Koeva Brooks said the sharp interest rate hikes undertaken by the US Federal Reserve are part of this process of normalizing monetary policy, given there is a whole debate about the risk of over-tightening as opposed to under-tightening. The US Fed's actions are "appropriate" while having "consequences".

"And part of that is now the stronger dollar," she said. "The stronger dollar has been mostly against advanced economies but also against emerging market currencies. So far, the adjustment has been fairly orderly. We have not seen a flight to safety or panic, or anything like that."

According to US Bureau of Labor Statistics data released on Thursday, consumer prices increased 0.4 percent in September and were up 8.2 percent on a yearly basis. Excluding food and energy, the core consumer price index rose by 6.6 percent over a year ago, which was the highest since August 1982. Markets expect the Fed to raise interest rates by 0.75 percentage points consecutively in November and December.

Koeva Brooks described China as "an outlier" in terms of inflation. The IMF report said China's inflation forecast for this and next year is 2.2 percent. Koeva Brooks said China has its own set of domestic issues to resolve.

"We always talk about rebalancing the sources of growth within China and the importance of moving from export infrastructure-heavy growth to one that depends more on private consumption. So, that rebalancing was always something that we had encouraged, and we thought that it was an important thing to do. And that rebalancing was going to come with lower growth."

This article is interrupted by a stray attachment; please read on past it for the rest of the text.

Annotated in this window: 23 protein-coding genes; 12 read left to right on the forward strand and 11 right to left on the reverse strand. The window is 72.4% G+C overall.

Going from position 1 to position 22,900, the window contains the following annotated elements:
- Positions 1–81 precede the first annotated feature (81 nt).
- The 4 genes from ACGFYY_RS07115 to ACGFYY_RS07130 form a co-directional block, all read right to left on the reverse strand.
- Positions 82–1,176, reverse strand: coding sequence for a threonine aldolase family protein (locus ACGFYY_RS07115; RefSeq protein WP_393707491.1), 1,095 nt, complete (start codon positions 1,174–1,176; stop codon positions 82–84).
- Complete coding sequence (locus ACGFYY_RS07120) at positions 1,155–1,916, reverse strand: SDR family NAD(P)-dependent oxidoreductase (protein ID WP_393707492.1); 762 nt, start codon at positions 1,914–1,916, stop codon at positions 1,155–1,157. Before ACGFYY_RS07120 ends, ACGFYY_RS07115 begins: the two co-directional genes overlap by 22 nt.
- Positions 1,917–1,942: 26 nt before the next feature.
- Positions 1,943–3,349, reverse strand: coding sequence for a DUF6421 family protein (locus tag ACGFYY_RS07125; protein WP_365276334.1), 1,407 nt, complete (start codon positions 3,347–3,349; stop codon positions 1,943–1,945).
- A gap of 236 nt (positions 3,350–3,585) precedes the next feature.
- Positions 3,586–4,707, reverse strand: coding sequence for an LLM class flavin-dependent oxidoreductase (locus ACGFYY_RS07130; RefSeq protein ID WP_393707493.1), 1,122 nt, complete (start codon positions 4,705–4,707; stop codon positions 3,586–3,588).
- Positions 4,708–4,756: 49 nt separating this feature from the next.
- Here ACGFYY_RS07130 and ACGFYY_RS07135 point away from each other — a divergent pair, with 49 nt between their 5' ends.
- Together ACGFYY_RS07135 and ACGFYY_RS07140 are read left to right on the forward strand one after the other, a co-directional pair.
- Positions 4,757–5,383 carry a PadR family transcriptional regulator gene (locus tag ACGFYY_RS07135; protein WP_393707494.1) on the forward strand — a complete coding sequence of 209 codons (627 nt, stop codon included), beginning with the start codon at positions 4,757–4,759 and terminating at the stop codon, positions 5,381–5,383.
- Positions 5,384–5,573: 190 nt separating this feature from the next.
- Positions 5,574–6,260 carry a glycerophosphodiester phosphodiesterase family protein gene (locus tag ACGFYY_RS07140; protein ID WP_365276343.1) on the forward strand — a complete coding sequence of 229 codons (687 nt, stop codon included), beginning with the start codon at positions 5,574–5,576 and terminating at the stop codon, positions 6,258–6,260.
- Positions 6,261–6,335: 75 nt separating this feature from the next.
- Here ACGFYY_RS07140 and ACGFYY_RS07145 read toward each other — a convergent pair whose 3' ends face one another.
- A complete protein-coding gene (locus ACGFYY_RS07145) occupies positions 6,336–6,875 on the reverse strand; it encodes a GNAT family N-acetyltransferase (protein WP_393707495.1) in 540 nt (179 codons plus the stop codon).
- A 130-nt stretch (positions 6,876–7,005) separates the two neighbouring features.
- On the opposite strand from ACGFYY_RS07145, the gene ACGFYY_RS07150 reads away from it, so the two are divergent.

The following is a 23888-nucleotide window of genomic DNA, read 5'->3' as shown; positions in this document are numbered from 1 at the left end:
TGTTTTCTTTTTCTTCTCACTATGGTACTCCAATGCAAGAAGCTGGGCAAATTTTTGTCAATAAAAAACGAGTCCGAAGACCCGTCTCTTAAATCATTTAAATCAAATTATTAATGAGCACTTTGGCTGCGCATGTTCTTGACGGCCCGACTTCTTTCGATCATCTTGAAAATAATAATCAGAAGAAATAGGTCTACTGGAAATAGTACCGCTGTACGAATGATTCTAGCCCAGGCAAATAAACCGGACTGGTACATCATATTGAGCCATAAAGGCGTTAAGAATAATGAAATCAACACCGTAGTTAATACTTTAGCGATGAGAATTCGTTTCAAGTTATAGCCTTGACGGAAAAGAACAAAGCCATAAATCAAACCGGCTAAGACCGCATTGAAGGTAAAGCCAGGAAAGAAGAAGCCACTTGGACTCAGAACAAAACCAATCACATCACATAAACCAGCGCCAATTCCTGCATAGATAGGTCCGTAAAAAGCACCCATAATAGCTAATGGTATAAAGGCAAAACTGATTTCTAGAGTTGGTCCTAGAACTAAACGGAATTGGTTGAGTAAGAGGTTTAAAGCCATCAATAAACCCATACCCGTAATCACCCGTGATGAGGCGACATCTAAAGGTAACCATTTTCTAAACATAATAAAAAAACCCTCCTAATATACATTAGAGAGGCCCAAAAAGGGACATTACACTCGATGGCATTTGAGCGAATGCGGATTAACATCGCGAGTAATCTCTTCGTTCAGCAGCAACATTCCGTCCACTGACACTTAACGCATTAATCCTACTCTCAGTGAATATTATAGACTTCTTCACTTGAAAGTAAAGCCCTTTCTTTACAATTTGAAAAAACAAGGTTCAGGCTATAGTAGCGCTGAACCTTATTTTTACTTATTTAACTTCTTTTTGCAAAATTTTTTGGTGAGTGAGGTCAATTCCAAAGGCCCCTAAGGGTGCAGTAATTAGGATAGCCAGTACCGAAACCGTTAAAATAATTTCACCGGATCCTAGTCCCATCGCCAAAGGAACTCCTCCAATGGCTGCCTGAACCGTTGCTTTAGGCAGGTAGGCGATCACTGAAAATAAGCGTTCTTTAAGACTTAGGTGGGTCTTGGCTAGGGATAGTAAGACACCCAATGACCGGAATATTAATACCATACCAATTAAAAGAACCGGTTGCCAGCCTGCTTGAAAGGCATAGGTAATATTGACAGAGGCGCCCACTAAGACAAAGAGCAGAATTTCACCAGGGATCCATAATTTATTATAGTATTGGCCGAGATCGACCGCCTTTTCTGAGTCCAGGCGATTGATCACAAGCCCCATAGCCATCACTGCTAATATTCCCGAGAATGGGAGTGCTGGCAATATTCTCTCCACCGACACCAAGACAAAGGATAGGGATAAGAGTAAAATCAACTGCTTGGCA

She also suggested further developing a safety net and domestic sources of growth.

Koeva Brooks said the IMF does not have an explicit assumption about the Russia-Ukraine conflict's duration, so the "World Economic Outlook" is written as if it will continue for the foreseeable future. She said she is concerned about the downside risks of further escalation and the negative impact on energy markets and the global economy.

The researcher has repeatedly emphasized multilateralism as a solution to all of these challenges and problems.

"In our report, we have a very strong message to remind people that, if we don't have that, the outcomes would be just so much worse. And it would be bad not only for the large economies but also for the most vulnerable economies as well, a lot of them being low-income countries," she said.

"So, instead of a win-win situation, it would be a lose-lose situation for everyone."

Most Viewed in 24 Hours
Copyright 1995 - . All rights reserved. The content (including but not limited to text, photo, multimedia information, etc) published in this site belongs to China Daily Information Co (CDIC). Without written authorization from CDIC, such content shall not be republished or used in any form. Note: Browsers with 1024*768 or higher resolution are suggested for this site.
License for publishing multimedia online 0108263

Registration Number: 130349